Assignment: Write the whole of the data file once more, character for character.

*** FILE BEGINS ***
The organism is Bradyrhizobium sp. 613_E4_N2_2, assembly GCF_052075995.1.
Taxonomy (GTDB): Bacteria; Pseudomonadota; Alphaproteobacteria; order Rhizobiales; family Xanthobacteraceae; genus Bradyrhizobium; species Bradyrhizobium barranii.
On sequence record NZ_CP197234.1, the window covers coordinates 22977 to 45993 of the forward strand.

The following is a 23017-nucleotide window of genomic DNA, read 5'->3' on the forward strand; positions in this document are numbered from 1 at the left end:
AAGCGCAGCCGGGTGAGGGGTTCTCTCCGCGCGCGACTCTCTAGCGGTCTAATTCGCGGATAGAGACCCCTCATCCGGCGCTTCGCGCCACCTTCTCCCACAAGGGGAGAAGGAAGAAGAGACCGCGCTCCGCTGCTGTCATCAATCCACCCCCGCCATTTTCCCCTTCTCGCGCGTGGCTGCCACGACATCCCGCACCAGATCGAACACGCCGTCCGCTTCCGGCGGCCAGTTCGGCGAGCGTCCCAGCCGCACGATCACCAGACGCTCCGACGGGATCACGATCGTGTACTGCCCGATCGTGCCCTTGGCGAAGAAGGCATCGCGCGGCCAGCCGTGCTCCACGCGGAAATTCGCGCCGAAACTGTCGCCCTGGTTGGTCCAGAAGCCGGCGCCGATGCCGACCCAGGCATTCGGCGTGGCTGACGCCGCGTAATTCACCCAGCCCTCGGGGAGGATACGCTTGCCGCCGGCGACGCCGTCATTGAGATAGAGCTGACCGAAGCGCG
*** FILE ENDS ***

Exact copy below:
The organism is Bradyrhizobium sp. 613_E4_N2_2, assembly GCF_052075995.1.
Taxonomy (GTDB): Bacteria; Pseudomonadota; Alphaproteobacteria; order Rhizobiales; family Xanthobacteraceae; genus Bradyrhizobium; species Bradyrhizobium barranii.
On sequence record NZ_CP197234.1, the window covers coordinates 22977 to 45993 of the forward strand.

The following is a 23017-nucleotide window of genomic DNA, read 5'->3' on the forward strand; positions in this document are numbered from 1 at the left end:
AAGCGCAGCCGGGTGAGGGGTTCTCTCCGCGCGCGACTCTCTAGCGGTCTAATTCGCGGATAGAGACCCCTCATCCGGCGCTTCGCGCCACCTTCTCCCACAAGGGGAGAAGGAAGAAGAGACCGCGCTCCGCTGCTGTCATCAATCCACCCCCGCCATTTTCCCCTTCTCGCGCGTGGCTGCCACGACATCCCGCACCAGATCGAACACGCCGTCCGCTTCCGGCGGCCAGTTCGGCGAGCGTCCCAGCCGCACGATCACCAGACGCTCCGACGGGATCACGATCGTGTACTGCCCGATCGTGCCCTTGGCGAAGAAGGCATCGCGCGGCCAGCCGTGCTCCACGCGGAAATTCGCGCCGAAACTGTCGCCCTGGTTGGTCCAGAAGCCGGCGCCGATGCCGACCCAGGCATTCGGCGTGGCTGACGCCGCGTAATTCACCCAGCCCTCGGGGAGGATACGCTTGCCGCCGGCGACGCCGTCATTGAGATAGAGCTGACCGAAGCGCG